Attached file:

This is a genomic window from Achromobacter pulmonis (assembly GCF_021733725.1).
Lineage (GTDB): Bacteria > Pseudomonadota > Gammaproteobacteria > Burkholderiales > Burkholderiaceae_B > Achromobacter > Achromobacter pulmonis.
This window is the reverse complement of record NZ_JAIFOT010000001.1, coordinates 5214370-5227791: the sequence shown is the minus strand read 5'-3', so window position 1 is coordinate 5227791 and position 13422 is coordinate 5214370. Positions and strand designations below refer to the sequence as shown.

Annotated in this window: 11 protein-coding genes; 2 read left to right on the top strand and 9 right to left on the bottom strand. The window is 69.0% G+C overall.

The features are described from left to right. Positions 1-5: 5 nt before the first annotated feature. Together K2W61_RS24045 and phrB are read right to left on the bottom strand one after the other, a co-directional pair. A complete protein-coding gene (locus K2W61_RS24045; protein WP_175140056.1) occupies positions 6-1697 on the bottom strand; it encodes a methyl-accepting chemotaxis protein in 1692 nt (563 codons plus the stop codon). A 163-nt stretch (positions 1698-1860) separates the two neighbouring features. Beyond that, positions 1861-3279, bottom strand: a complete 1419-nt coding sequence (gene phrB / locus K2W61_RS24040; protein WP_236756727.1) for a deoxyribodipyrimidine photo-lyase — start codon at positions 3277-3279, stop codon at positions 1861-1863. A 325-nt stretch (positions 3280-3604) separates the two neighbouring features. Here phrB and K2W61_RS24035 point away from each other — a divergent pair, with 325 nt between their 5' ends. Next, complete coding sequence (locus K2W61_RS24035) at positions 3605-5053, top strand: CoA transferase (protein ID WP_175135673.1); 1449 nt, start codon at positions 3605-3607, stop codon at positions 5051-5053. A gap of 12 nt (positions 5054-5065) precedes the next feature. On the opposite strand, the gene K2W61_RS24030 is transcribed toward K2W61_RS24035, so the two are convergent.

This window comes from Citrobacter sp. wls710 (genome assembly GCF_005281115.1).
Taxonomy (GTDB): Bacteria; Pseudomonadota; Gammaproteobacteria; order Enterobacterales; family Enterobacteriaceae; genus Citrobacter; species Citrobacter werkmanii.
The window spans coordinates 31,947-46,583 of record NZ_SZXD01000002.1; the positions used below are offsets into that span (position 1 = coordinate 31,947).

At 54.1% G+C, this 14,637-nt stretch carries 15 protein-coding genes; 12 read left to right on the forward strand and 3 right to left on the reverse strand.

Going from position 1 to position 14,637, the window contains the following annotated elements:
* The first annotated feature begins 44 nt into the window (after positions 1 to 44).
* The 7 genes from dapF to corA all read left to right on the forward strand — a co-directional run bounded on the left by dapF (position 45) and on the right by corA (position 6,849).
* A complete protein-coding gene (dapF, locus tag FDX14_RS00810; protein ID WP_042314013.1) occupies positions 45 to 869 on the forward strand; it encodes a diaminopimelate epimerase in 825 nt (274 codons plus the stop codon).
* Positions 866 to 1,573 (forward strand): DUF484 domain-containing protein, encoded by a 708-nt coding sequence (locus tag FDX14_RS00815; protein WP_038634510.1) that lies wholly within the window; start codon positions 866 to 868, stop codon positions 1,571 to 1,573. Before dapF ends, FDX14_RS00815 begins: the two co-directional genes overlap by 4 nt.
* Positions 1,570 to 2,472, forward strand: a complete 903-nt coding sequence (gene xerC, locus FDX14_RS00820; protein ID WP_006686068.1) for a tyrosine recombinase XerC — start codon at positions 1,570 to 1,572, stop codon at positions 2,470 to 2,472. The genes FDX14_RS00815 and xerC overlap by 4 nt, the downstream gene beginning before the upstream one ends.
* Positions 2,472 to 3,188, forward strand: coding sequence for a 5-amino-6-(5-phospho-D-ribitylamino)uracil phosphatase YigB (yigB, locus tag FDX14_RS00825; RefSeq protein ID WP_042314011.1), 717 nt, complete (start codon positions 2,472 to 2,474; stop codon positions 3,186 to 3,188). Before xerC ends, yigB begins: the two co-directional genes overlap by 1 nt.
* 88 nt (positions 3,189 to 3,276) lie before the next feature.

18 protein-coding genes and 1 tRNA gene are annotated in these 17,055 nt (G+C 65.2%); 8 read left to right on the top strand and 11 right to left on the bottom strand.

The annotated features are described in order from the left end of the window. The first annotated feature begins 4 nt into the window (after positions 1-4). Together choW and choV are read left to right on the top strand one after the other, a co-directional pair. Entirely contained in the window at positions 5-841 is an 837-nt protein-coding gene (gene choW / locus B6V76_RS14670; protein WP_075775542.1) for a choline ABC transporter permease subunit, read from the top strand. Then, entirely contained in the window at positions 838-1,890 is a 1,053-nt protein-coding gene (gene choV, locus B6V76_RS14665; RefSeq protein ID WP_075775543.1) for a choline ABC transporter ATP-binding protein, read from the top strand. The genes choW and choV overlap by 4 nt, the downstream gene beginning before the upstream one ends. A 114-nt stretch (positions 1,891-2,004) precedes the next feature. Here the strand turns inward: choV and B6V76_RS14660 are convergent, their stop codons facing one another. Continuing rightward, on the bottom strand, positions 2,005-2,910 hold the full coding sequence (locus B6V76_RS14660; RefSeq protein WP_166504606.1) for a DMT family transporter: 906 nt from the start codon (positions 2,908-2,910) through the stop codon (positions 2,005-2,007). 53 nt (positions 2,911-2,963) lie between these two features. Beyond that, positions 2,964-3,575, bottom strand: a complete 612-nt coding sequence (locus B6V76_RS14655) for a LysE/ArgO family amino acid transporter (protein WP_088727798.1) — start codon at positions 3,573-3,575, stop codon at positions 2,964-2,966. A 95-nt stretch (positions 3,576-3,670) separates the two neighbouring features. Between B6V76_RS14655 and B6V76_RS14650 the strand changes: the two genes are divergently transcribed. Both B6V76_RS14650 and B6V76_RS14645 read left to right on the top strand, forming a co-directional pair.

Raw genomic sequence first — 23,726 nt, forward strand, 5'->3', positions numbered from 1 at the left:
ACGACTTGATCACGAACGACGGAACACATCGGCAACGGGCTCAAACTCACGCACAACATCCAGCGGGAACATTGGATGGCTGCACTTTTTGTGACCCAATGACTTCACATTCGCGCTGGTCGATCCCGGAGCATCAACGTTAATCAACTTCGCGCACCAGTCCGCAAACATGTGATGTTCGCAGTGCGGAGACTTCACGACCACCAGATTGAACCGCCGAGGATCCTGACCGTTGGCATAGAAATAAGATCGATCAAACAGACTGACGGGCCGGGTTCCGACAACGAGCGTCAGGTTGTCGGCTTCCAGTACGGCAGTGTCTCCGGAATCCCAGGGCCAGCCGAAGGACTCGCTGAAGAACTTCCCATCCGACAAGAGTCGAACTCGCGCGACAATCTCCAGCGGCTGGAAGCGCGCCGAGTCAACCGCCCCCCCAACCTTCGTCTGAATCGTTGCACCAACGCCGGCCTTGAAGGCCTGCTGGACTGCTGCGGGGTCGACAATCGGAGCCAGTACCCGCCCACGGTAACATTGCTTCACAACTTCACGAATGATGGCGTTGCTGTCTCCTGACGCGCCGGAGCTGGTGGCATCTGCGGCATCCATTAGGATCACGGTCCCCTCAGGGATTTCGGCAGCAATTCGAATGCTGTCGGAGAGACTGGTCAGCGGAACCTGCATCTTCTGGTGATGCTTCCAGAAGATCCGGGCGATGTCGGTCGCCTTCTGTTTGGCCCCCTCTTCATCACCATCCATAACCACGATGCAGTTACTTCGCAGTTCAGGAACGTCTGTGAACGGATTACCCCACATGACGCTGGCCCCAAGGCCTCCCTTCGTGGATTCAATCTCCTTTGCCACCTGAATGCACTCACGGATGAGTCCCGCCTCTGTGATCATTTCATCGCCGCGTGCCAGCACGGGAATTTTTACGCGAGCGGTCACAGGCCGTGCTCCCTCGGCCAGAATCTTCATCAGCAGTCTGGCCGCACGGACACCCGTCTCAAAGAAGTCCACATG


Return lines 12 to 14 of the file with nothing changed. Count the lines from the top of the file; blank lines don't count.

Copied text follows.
* The 7 genes from dapF to corA all read left to right on the forward strand — a co-directional run bounded on the left by dapF (position 45) and on the right by corA (position 6,849).
* A complete protein-coding gene (dapF, locus tag FDX14_RS00810; protein ID WP_042314013.1) occupies positions 45 to 869 on the forward strand; it encodes a diaminopimelate epimerase in 825 nt (274 codons plus the stop codon).
* Positions 866 to 1,573 (forward strand): DUF484 domain-containing protein, encoded by a 708-nt coding sequence (locus tag FDX14_RS00815; protein WP_038634510.1) that lies wholly within the window; start codon positions 866 to 868, stop codon positions 1,571 to 1,573. Before dapF ends, FDX14_RS00815 begins: the two co-directional genes overlap by 4 nt.